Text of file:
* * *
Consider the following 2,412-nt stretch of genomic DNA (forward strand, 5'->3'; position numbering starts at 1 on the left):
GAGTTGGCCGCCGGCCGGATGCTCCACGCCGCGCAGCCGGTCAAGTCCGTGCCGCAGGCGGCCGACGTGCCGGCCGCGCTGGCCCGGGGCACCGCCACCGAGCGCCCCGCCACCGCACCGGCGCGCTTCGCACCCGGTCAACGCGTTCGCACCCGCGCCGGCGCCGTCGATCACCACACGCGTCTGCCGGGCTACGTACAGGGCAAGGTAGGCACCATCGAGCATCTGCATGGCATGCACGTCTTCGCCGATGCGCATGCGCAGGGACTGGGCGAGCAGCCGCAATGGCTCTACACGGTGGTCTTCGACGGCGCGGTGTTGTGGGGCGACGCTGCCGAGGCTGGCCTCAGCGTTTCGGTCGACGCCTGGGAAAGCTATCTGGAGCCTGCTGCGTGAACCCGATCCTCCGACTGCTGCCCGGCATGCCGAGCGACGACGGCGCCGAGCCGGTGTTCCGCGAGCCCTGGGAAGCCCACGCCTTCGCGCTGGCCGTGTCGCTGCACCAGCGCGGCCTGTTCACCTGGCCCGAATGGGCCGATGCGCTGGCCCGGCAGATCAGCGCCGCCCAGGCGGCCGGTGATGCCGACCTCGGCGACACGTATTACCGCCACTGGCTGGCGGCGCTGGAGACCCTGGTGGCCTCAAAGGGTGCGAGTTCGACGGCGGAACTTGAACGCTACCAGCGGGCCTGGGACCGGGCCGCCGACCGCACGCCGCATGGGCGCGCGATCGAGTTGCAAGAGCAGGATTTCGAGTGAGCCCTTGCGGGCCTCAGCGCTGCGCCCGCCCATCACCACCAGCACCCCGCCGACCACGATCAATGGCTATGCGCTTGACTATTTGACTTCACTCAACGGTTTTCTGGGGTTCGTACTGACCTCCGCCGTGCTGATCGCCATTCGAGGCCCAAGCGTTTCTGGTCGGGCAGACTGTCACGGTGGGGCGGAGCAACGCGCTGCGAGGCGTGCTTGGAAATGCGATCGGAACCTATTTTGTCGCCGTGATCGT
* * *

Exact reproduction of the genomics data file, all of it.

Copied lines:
Consider the following 2,412-nt stretch of genomic DNA (forward strand, 5'->3'; position numbering starts at 1 on the left):
GAGTTGGCCGCCGGCCGGATGCTCCACGCCGCGCAGCCGGTCAAGTCCGTGCCGCAGGCGGCCGACGTGCCGGCCGCGCTGGCCCGGGGCACCGCCACCGAGCGCCCCGCCACCGCACCGGCGCGCTTCGCACCCGGTCAACGCGTTCGCACCCGCGCCGGCGCCGTCGATCACCACACGCGTCTGCCGGGCTACGTACAGGGCAAGGTAGGCACCATCGAGCATCTGCATGGCATGCACGTCTTCGCCGATGCGCATGCGCAGGGACTGGGCGAGCAGCCGCAATGGCTCTACACGGTGGTCTTCGACGGCGCGGTGTTGTGGGGCGACGCTGCCGAGGCTGGCCTCAGCGTTTCGGTCGACGCCTGGGAAAGCTATCTGGAGCCTGCTGCGTGAACCCGATCCTCCGACTGCTGCCCGGCATGCCGAGCGACGACGGCGCCGAGCCGGTGTTCCGCGAGCCCTGGGAAGCCCACGCCTTCGCGCTGGCCGTGTCGCTGCACCAGCGCGGCCTGTTCACCTGGCCCGAATGGGCCGATGCGCTGGCCCGGCAGATCAGCGCCGCCCAGGCGGCCGGTGATGCCGACCTCGGCGACACGTATTACCGCCACTGGCTGGCGGCGCTGGAGACCCTGGTGGCCTCAAAGGGTGCGAGTTCGACGGCGGAACTTGAACGCTACCAGCGGGCCTGGGACCGGGCCGCCGACCGCACGCCGCATGGGCGCGCGATCGAGTTGCAAGAGCAGGATTTCGAGTGAGCCCTTGCGGGCCTCAGCGCTGCGCCCGCCCATCACCACCAGCACCCCGCCGACCACGATCAATGGCTATGCGCTTGACTATTTGACTTCACTCAACGGTTTTCTGGGGTTCGTACTGACCTCCGCCGTGCTGATCGCCATTCGAGGCCCAAGCGTTTCTGGTCGGGCAGACTGTCACGGTGGGGCGGAGCAACGCGCTGCGAGGCGTGCTTGGAAATGCGATCGGAACCTATTTTGTCGCCGTGATCGT